Contributed by Dr. Alicia La Hoz, FB Program Director & Clinical Psychologist
I wasn’t at all surprised upon reading the new study released by the Pew Research Center on the new economics of marriage, http://pewresearch.org/pubs/1466/economics-marriage-rise-of-wives, declaring that women now outpace man both in income and education. For a while now, we have known that at least in practice more equalitarian gender roles have been endorsed by married couples – basically men have been pulling their own weight by doing their fare share of household chores. I wonder if this trend is at all tied to the economic and educational shift reported in the Pew Research. Other studies seem to tie gender role reversals to these factors. What I am especially curious to see is how these role reversals will impact not only our marriages but how it will define roles in future generations.
Social scientists are willing to only accept gender differences when understood as socially learned phenomena – as a learned trait. For example, men learn not to be too emotional when they are told not to cry as children and women are encouraged as children to speak freely about emotions. Following this reasoning, traditional men gender roles are perceived as logical, analytical, providers, competitive and women as nurturing, relational, multi-taskers, emotional. If these gender traits - which were needed in order to function in a society that demanded them according to gender expectation - have been passed on for generations and learned as a survival tactic, then will these familiar gender traits change for our children who are being raised in homes that are significantly different than decades ago? Will these gender traits be more fluid since the business women will now have evolved into being more analytical, logical, and competitive and stay at home dads as more nurturing?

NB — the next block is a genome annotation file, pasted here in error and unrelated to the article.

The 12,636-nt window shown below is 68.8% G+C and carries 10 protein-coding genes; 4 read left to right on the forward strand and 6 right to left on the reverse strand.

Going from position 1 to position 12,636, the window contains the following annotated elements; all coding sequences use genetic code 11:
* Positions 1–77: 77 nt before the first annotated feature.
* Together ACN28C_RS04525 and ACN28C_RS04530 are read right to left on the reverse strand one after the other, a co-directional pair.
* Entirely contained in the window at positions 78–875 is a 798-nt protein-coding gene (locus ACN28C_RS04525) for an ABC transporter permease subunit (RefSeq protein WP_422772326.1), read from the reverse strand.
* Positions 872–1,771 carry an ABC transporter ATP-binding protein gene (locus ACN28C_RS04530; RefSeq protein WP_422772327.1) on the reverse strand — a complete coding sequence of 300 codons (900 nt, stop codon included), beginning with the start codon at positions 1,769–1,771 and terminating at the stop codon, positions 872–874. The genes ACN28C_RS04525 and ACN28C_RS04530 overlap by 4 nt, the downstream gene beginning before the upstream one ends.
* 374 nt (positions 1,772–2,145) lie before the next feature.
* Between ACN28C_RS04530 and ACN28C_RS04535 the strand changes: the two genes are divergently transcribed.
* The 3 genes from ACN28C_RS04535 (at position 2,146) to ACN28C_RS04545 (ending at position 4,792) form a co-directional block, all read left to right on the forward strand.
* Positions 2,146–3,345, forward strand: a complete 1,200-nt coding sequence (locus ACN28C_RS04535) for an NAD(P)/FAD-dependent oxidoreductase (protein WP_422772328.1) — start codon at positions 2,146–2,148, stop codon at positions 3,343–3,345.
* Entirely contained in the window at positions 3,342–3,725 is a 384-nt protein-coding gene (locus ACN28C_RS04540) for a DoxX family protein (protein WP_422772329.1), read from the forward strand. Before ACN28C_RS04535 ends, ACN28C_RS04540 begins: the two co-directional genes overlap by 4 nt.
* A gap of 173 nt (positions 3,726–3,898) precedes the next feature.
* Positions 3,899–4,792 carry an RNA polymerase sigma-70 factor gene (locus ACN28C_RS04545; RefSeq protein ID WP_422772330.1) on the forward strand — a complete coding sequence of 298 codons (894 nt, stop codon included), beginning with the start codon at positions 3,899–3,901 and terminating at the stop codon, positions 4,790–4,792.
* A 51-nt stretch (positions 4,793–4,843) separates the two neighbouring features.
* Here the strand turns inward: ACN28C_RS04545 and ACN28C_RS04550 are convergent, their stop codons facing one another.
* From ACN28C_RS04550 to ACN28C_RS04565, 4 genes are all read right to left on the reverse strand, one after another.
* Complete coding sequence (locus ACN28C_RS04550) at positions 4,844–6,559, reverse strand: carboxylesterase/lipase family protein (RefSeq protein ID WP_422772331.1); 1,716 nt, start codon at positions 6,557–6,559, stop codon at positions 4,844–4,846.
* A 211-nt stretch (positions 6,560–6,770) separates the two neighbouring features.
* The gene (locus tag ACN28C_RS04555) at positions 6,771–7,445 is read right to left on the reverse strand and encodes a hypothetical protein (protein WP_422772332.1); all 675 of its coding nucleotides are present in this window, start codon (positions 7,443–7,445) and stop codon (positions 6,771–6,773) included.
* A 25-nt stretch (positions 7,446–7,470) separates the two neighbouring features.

Whatever the outcome, for now what I take away from this is that in order to avoid having World War III erupt over who’s going to the laundry in your home, gender expectations need to be openly discussed. In my own marriage which is experimenting with these role reversals, I can attest that having ongoing discussions about household responsibilities with an eye on gender expectations has been immensely helpful.
Before you begin having these dicussions, check out this entertaining and light-hearted presentation by Mark Gungor (who coincidently will be at our Chicago Theatre event in July) highlighting the differences between men and women.